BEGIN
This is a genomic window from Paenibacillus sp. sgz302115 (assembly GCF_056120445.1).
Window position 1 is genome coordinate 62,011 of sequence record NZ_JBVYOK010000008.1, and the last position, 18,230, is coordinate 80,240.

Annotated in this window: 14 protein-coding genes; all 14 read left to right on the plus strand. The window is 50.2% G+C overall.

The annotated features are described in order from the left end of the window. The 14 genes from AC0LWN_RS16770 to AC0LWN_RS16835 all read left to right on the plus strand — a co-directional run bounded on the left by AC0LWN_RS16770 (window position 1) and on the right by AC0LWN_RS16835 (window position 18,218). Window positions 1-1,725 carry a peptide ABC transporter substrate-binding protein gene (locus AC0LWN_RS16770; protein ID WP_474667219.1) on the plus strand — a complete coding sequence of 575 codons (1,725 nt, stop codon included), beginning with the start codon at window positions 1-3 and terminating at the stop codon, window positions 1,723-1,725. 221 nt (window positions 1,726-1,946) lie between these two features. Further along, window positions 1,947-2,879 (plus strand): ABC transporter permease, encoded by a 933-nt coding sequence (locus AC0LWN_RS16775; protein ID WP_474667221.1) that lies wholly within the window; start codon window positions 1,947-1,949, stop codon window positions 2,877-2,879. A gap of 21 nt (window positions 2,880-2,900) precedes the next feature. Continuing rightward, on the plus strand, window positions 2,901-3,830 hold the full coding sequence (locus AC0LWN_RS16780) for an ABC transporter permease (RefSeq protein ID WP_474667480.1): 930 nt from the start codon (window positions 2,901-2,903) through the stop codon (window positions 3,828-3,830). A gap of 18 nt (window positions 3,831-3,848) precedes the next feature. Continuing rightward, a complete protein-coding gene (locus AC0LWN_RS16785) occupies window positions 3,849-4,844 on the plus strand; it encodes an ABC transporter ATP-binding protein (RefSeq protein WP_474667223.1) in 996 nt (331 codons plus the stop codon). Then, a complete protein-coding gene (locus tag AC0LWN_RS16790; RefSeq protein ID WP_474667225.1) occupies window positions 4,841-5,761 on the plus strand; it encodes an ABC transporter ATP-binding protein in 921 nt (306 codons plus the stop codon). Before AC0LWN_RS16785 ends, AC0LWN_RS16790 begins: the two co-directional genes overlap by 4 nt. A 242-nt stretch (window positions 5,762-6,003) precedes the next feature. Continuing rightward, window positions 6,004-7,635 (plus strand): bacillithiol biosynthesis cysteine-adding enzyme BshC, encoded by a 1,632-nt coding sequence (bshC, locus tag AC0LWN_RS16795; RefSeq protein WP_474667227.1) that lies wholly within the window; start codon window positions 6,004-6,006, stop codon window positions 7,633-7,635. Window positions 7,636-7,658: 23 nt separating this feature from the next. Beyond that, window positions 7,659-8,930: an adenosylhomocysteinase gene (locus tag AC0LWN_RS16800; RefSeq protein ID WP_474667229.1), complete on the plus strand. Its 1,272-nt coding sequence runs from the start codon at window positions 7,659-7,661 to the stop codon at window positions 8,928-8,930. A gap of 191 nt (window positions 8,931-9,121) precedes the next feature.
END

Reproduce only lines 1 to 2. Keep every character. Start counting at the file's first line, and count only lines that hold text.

This is a genomic window from Paenibacillus sp. sgz302115 (assembly GCF_056120445.1).
Window position 1 is genome coordinate 62,011 of sequence record NZ_JBVYOK010000008.1, and the last position, 18,230, is coordinate 80,240.